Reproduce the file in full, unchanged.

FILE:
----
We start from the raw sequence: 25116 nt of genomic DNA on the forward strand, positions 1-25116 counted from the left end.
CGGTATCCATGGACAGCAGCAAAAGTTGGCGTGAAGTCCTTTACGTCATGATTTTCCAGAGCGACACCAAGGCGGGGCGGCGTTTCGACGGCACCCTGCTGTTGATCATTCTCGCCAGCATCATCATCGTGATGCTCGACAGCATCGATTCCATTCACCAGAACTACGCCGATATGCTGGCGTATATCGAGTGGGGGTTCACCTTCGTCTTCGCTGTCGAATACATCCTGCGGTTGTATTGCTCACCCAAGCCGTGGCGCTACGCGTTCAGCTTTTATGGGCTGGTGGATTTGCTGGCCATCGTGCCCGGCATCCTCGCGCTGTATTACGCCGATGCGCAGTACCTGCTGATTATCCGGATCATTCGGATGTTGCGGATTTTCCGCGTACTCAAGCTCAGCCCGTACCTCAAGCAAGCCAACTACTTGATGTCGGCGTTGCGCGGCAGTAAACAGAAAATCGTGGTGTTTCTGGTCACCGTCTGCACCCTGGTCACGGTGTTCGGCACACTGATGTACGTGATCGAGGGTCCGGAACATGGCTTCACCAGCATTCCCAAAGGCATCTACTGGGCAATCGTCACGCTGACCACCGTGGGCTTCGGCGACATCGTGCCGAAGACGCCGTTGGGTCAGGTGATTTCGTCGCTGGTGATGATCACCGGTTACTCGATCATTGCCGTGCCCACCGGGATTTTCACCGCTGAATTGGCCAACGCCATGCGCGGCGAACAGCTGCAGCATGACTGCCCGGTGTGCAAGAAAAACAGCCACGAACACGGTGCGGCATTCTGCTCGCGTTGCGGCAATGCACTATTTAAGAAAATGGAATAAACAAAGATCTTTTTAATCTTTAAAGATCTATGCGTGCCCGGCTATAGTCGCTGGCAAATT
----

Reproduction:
We start from the raw sequence: 25116 nt of genomic DNA on the forward strand, positions 1-25116 counted from the left end.
CGGTATCCATGGACAGCAGCAAAAGTTGGCGTGAAGTCCTTTACGTCATGATTTTCCAGAGCGACACCAAGGCGGGGCGGCGTTTCGACGGCACCCTGCTGTTGATCATTCTCGCCAGCATCATCATCGTGATGCTCGACAGCATCGATTCCATTCACCAGAACTACGCCGATATGCTGGCGTATATCGAGTGGGGGTTCACCTTCGTCTTCGCTGTCGAATACATCCTGCGGTTGTATTGCTCACCCAAGCCGTGGCGCTACGCGTTCAGCTTTTATGGGCTGGTGGATTTGCTGGCCATCGTGCCCGGCATCCTCGCGCTGTATTACGCCGATGCGCAGTACCTGCTGATTATCCGGATCATTCGGATGTTGCGGATTTTCCGCGTACTCAAGCTCAGCCCGTACCTCAAGCAAGCCAACTACTTGATGTCGGCGTTGCGCGGCAGTAAACAGAAAATCGTGGTGTTTCTGGTCACCGTCTGCACCCTGGTCACGGTGTTCGGCACACTGATGTACGTGATCGAGGGTCCGGAACATGGCTTCACCAGCATTCCCAAAGGCATCTACTGGGCAATCGTCACGCTGACCACCGTGGGCTTCGGCGACATCGTGCCGAAGACGCCGTTGGGTCAGGTGATTTCGTCGCTGGTGATGATCACCGGTTACTCGATCATTGCCGTGCCCACCGGGATTTTCACCGCTGAATTGGCCAACGCCATGCGCGGCGAACAGCTGCAGCATGACTGCCCGGTGTGCAAGAAAAACAGCCACGAACACGGTGCGGCATTCTGCTCGCGTTGCGGCAATGCACTATTTAAGAAAATGGAATAAACAAAGATCTTTTTAATCTTTAAAGATCTATGCGTGCCCGGCTATAGTCGCTGGCAAATT